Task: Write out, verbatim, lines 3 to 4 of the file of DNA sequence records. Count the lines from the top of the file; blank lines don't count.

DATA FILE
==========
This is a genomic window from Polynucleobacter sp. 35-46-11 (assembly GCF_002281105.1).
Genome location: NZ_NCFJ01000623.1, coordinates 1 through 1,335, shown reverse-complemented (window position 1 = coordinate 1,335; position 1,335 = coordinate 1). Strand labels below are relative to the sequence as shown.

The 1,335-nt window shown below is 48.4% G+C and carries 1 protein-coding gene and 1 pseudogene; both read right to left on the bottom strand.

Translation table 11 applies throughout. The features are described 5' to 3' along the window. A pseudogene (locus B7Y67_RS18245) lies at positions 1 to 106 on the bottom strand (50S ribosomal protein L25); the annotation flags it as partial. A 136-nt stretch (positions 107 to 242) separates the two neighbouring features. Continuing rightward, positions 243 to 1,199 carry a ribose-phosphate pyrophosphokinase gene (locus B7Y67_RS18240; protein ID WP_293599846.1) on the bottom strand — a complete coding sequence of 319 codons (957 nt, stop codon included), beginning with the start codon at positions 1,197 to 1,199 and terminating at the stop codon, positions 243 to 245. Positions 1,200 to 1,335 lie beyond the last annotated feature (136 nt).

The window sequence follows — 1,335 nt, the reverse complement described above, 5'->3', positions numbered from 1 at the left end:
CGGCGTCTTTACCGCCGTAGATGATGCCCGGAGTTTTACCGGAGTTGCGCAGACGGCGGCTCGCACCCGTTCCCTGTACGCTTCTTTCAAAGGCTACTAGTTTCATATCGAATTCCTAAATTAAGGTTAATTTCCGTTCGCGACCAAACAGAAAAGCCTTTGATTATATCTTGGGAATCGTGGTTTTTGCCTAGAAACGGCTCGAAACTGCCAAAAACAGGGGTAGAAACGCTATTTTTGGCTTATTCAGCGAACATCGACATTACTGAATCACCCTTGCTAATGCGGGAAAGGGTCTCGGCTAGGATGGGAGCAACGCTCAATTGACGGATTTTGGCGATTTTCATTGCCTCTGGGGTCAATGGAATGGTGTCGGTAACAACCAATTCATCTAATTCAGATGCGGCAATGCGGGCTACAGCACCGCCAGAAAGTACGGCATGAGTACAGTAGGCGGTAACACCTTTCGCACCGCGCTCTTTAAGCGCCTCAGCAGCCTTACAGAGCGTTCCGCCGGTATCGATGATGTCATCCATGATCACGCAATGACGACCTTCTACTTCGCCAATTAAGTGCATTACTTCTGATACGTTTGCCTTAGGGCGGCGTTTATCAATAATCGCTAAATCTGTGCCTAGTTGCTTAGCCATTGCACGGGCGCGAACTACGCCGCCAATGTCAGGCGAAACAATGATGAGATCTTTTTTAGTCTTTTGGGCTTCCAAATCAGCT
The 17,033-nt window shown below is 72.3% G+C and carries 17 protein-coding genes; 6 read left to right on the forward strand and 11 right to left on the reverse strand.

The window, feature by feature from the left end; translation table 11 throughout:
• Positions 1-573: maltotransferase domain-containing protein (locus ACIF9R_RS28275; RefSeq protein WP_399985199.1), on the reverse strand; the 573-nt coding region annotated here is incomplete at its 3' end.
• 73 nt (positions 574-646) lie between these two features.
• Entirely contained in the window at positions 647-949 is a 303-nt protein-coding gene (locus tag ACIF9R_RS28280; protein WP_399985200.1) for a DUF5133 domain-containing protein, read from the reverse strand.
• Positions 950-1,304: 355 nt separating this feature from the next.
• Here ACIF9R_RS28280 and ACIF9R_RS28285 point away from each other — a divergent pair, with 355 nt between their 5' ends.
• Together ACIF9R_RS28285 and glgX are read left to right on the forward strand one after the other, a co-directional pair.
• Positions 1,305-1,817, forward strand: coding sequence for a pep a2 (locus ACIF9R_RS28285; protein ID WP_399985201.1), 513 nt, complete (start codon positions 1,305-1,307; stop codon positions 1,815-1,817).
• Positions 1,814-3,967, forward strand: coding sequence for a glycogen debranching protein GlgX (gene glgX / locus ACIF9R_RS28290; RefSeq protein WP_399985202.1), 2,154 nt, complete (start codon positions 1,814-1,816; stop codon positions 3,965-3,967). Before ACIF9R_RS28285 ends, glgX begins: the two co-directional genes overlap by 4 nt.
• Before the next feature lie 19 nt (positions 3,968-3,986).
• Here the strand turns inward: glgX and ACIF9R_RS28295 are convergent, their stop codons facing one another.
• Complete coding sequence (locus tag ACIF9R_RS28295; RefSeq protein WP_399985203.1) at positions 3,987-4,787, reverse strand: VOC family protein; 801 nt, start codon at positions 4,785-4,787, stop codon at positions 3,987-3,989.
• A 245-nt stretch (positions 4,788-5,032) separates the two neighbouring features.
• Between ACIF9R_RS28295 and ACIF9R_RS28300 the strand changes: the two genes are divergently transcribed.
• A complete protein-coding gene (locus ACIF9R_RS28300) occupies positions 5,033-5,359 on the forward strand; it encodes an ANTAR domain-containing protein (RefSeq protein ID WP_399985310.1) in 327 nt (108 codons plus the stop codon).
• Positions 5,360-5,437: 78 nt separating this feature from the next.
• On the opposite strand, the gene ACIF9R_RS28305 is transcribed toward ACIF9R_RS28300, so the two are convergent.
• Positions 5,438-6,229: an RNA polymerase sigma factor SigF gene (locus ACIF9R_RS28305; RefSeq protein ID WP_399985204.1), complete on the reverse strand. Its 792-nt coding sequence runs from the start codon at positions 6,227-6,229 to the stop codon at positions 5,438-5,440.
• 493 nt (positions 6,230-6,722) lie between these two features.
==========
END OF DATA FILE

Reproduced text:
The 1,335-nt window shown below is 48.4% G+C and carries 1 protein-coding gene and 1 pseudogene; both read right to left on the bottom strand.

Translation table 11 applies throughout. The features are described 5' to 3' along the window. A pseudogene (locus B7Y67_RS18245) lies at positions 1 to 106 on the bottom strand (50S ribosomal protein L25); the annotation flags it as partial. A 136-nt stretch (positions 107 to 242) separates the two neighbouring features. Continuing rightward, positions 243 to 1,199 carry a ribose-phosphate pyrophosphokinase gene (locus B7Y67_RS18240; protein ID WP_293599846.1) on the bottom strand — a complete coding sequence of 319 codons (957 nt, stop codon included), beginning with the start codon at positions 1,197 to 1,199 and terminating at the stop codon, positions 243 to 245. Positions 1,200 to 1,335 lie beyond the last annotated feature (136 nt).